The devil lies in the detail
The weapon of resignations may be used to put pressure on Cong high command to hold, if not reverse, its decision on Telangana state.
Even as the central government moves swiftly on fulfilling the political and constitutional formalities for carving out the new state of Telangana, the political theatre of Andhra Pradesh witnesses multiple actions from several quarters. A section of political elite from Seemandhra region is reconciling with the reality. This is evident from the fact that Congress leaders from Rayalaseema region are speaking in many voices. While some of them prepare to use the weapon of resignations to put pressure on Congress high command to put on hold, if not reverse its decision, others demand that Kurnool may be made the capital of the left over Andhra Pradesh state. Kurnool was the capital of Andhra State before it merged with Hyderabad State to form the present Andhra Pradesh. However, the demand for separate Rayalaseema still lingers on. It is rather histrionic as the same set of leaders are making different demands at a time. This baffling behaviour only indicates the sense of helplessness.
Meanwhile, the anger in the streets of Seemandhra region continues to be displayed strongly. But, this is unlikely to have a significant impact on the Congress high command as it has to face such anger in this or that region. The political class is responding to the street anger. This could be interpreted in many ways. The Congress somersault earlier even after making the announcement of forming the state of Telangana on the floor of Parliament is still fresh in the minds of Seemandhra leaders. Perhaps, the recent threat of resignations is a last ditch effort to stall the process of Telangana formation. Their confidence in the political malleability of Congress high command is certainly not unfounded. This is precisely why the leaders of Telangana, including TRS supremo K Chandra Sekhar Rao, are keeping their fingers crossed.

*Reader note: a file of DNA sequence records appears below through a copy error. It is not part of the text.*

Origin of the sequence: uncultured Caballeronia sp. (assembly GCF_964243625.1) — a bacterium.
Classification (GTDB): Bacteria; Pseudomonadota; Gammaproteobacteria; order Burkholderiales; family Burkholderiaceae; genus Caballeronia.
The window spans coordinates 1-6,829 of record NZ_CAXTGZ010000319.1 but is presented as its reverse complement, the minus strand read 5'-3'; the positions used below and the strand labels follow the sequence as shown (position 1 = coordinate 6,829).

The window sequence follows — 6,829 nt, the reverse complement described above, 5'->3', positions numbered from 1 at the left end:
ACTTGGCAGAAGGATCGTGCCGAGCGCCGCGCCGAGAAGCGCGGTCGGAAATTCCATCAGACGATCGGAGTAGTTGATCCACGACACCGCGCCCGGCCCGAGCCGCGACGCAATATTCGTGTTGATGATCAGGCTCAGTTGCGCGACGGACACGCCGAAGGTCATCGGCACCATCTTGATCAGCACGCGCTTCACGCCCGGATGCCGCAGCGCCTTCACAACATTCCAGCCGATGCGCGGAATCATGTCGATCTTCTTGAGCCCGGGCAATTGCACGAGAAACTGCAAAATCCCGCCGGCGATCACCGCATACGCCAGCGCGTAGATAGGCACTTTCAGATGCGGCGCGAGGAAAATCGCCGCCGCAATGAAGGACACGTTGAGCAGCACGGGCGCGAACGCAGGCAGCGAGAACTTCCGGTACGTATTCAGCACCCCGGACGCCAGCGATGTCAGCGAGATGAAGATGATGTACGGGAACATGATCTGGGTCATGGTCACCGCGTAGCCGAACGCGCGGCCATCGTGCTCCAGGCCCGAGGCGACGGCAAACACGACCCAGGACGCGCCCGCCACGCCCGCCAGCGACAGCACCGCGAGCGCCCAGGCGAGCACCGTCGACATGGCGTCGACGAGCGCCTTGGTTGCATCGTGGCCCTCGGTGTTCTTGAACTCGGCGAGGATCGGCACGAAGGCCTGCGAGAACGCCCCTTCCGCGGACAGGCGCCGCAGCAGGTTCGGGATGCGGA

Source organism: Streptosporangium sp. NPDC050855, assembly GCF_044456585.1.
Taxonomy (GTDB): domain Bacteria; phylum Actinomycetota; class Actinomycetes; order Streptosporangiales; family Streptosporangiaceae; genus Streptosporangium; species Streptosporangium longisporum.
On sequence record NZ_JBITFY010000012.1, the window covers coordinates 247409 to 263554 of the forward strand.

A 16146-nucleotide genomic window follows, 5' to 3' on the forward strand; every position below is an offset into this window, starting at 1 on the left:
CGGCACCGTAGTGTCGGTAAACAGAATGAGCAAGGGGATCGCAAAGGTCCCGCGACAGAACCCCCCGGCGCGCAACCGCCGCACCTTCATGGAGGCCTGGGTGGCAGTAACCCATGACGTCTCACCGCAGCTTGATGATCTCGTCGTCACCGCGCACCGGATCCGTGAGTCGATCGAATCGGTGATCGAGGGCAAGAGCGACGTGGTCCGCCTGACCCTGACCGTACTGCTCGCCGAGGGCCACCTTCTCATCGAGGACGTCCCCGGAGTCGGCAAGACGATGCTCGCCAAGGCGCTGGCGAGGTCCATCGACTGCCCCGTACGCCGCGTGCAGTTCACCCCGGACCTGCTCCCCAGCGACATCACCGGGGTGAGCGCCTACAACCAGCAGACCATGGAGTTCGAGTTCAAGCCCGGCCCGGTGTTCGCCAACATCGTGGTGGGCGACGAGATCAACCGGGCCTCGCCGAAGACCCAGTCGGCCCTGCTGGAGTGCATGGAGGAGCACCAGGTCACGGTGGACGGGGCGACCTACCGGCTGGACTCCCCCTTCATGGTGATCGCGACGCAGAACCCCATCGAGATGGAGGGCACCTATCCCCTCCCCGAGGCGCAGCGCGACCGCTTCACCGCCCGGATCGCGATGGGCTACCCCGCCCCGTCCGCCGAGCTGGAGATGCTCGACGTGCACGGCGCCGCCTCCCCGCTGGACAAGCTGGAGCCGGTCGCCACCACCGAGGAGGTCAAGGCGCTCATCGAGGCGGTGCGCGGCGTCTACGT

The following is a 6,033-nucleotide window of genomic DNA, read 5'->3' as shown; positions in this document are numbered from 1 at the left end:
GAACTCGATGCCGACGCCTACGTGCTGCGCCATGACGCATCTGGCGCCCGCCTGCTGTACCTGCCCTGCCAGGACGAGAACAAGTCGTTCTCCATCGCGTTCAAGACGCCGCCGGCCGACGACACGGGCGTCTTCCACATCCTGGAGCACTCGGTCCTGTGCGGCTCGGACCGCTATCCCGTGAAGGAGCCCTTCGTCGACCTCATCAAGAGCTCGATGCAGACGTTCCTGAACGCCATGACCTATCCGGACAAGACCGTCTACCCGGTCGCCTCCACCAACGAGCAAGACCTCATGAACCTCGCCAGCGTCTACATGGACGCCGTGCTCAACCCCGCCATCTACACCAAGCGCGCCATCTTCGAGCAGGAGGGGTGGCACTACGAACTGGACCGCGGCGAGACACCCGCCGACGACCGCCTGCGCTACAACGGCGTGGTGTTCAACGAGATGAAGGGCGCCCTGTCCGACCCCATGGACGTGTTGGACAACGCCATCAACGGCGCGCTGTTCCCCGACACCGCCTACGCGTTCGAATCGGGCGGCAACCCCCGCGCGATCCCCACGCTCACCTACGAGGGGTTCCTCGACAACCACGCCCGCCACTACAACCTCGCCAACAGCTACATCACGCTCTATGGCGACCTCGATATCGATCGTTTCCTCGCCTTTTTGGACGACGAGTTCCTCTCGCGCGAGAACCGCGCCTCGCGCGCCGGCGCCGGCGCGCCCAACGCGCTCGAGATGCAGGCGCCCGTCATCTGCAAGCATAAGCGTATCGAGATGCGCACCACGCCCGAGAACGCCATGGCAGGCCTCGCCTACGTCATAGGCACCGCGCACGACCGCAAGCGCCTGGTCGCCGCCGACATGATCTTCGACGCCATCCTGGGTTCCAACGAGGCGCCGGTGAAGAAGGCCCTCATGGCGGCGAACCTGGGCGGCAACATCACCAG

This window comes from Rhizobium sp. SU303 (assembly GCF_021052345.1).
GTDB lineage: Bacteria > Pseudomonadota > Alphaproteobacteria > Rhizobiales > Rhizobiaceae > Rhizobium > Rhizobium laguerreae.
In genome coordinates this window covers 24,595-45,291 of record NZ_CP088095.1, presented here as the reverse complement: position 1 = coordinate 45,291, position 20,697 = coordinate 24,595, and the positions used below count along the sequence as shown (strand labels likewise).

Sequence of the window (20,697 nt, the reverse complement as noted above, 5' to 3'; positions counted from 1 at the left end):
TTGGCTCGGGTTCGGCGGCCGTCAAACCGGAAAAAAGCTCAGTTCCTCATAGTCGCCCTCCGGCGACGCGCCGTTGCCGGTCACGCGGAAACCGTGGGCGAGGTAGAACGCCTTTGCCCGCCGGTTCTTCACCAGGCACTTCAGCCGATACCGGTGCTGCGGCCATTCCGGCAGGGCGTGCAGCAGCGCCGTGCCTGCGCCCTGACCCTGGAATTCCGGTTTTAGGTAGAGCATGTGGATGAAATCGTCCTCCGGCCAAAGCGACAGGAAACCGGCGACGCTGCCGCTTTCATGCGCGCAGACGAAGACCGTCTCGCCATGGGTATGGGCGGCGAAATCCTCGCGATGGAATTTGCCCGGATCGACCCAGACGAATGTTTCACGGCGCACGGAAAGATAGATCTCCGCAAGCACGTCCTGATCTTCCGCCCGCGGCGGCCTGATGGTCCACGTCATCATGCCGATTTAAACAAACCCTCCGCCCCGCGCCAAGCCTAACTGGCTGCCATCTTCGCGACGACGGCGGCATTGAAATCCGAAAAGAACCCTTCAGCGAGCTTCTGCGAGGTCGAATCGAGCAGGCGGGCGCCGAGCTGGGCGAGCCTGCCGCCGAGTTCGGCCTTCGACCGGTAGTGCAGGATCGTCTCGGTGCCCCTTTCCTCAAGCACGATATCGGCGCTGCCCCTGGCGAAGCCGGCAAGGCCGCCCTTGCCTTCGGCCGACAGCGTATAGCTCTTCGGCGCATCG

The T leaders fear that there can be many a slip between the cup and the lip. Meanwhile, as the political decision for bifurcation is taken after prolonged procrastination and prevarication, several thorny issues are now cropping up. TDP leader N Chandra Babu Naidu, who lacked the courage to resist Telangana decision, makes a political demand for central funding of at least five lakh crores to build a capital for the other State on par with Hyderabad. The Seemandhra Congress leadership and the YSR Congress leadership have launched a political offensive against Chandra Babu Naidu that his support for Telangana has actually led to the decision for bifurcation. In fact, Chandra Babu Naidu and his party faced a similar attack from Congress Telangana leaders and the TRS that he was responsible for putting on hold earlier announcement on Telangana. Enthused by good show even in Seemandhra region after the T announcement, Chandra Babu Naidu now raises the demand for such a huge funding for new capital. Nothing wrong in having a wish list. But, political leadership should not loose pragmatism and invoke exaggerated aspirations in the people.
Hyderabad has not come up overnight to be replicated. This city was known for its grandeur even before the formation of united Andhra Pradesh state. The governments can create infrastructure, but, highly developed educational institutions, research institutions, industries cannot be created overnight. The capital needs to be evolved and the Centre should generously contribute for this. But, any comparison between Hyderabad which has over 400 years of history with the proposed new capital may serve the political agenda of someone but has a potential to create undesirable competition.